There have been reports in the media which suggest that the Centre intends to promote the use of Hindi in the official/government circles.

While the fine print of such reports may be contested, the MoS Home Shri.Kiren Rijiju is on record saying the below (courtesy India Today):

“Hindi as official language doesn’t mean we will discourage regional languages. All languages will be given due importance.” Rijiju said that it was wrong to say “if we promote Hindi then we discriminate other languages”. He said “Hindi is our Raj Bhasha”.

There are various bones to pick with the above statement. First and foremost, it conveys a very regressive stand towards linguistic diversity and respect for various languages spoken all across the nation.

The bogey of ‘regional languages’:

The problem begins with viewing Hindi as some sort of a national language as opposed to those other languages which get condescendingly castigated as “vernacular or regional languages”. What is Hindi if not a regional language in itself in that it is spoken in specific regions and not in others?

So if all languages are specific to regions, then one wonders how Hindi does not get grouped as a regional language but assumes national proportions.

If the argument is that Hindi has the maximum number of speakers and hence it should be the national/official language of the Central Government, then one may have to remember what Shri.Annadurai uttered about the ubiquitous crow having to be made the national bird simply because it is far more numerous than the peacock.

Promotion of one is discrimination against another:

To say, as Shri.Rijiju is supposed to have said that promoting Hindi does not mean discrimination against other languages is an argument that is laughable to say the least. The moment the Centre puts its might behind promotion of one particular language, it is automatically discriminating against other languages.

The promotion of Hindi as the language in which the States must interact with the Centre or as the language in which the Centre will conduct its affairs is grossly discriminatory to speakers of other languages who have as much stake in the government as Hindi speakers do.

To suggest that a Kannadiga or an Odiya who does not know Hindi must communicate in it to speak to his own government is downright insensitive and chauvinistic. The alleged exemption given to only Tamilnadu as the only state which need not communicate with the Centre in Hindi makes matters even worse. Is it because there were violent protests in Tamilnadu earlier and that it could go on the boil once again?

In that case this is an incentive being offered to ready rabblerousers of other states to raise a din and get an exemption for their own language. The “Hindi is our Raj Bhasha” line does not wash well either morally or practically with a country where even many enlightened Hindi speakers acknowledge linguistic diversity and the dangers to this home-grown diversity in imposing Hindi onto the nation.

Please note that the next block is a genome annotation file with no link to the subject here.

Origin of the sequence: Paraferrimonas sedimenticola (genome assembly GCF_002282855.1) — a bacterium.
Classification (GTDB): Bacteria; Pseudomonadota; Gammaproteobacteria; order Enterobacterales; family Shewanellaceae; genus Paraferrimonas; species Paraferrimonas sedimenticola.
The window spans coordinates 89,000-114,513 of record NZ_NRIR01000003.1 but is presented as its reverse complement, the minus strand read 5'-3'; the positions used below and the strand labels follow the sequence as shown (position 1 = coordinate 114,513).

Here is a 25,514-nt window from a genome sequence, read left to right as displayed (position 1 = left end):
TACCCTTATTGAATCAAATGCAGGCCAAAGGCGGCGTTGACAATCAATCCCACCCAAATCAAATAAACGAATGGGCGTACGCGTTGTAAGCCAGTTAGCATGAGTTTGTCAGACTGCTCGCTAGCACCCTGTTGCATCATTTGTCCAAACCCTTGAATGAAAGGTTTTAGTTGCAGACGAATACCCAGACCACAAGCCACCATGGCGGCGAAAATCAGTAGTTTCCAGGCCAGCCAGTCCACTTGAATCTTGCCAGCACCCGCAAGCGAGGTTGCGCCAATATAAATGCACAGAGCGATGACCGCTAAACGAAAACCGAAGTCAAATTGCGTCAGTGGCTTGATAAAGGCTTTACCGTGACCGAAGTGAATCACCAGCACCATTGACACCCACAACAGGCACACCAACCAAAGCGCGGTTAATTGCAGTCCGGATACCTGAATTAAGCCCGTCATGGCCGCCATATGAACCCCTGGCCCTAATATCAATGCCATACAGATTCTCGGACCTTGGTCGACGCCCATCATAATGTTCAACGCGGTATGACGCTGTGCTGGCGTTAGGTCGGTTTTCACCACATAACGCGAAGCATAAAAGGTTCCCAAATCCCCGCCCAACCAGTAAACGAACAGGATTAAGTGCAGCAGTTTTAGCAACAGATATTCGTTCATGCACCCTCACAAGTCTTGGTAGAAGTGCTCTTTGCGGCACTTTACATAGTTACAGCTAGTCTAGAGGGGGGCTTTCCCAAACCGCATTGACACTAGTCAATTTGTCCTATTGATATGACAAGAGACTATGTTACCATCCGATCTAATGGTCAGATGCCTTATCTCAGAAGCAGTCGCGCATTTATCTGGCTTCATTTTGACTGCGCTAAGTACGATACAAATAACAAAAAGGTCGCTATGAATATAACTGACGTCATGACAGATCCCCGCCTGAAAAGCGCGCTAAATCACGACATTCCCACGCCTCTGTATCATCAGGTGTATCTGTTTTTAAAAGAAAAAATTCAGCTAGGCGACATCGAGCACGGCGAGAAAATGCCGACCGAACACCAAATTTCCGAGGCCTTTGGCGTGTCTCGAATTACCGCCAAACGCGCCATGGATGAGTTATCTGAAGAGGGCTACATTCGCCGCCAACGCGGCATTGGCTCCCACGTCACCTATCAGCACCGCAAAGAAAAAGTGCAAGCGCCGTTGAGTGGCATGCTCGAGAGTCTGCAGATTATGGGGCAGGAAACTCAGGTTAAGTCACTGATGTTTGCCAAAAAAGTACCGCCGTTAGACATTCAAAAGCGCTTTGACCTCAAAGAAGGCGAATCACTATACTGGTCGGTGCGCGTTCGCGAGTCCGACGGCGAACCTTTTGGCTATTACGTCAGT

In general, there is a need to move out of the national-this or national-that approach which reeks of a faux overarching collectivism rather than any meaningful reflection of the weltanschauung of a deliciously diverse nation.

Message to Hindi speakers:

Hindi is a language which many non-Hindi speakers sometimes use out of their own interest and continue to use it informally to communicate with Hindi speakers at times, given the large influx of Hindi speakers into cities not in the Hindi-speaking belt.

Non-Hindi speakers also watch and enjoy the odd Hindi movie or song. Most others have a high regard for Hindi as a beautiful language with a great body of literature and popular culture. The stand here is against the State imposition of Hindi and not against Hindi itself.

Hindi speakers would, I trust, empathetically understand the mistreatment being meted out to other glorious languages of our civilization as opposed to Hindi being made a de-facto national/official language and speak against the Centre’s purported move in this regard.

Moreover, a lot of us would rather like to be on agreeable terms with our Hindi speaking friends than with a Karunanidhi.

After all this is Hindustan and not Hindistan, isn’t it?

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Suhas Ambale

Suhas Ambale

Reluctant techie. Bangalore lover. Man of eclectic passions with cricket and politics topping the chart. Wit, subtle humour, sarcasm aficionado. Keen on understanding Dharma.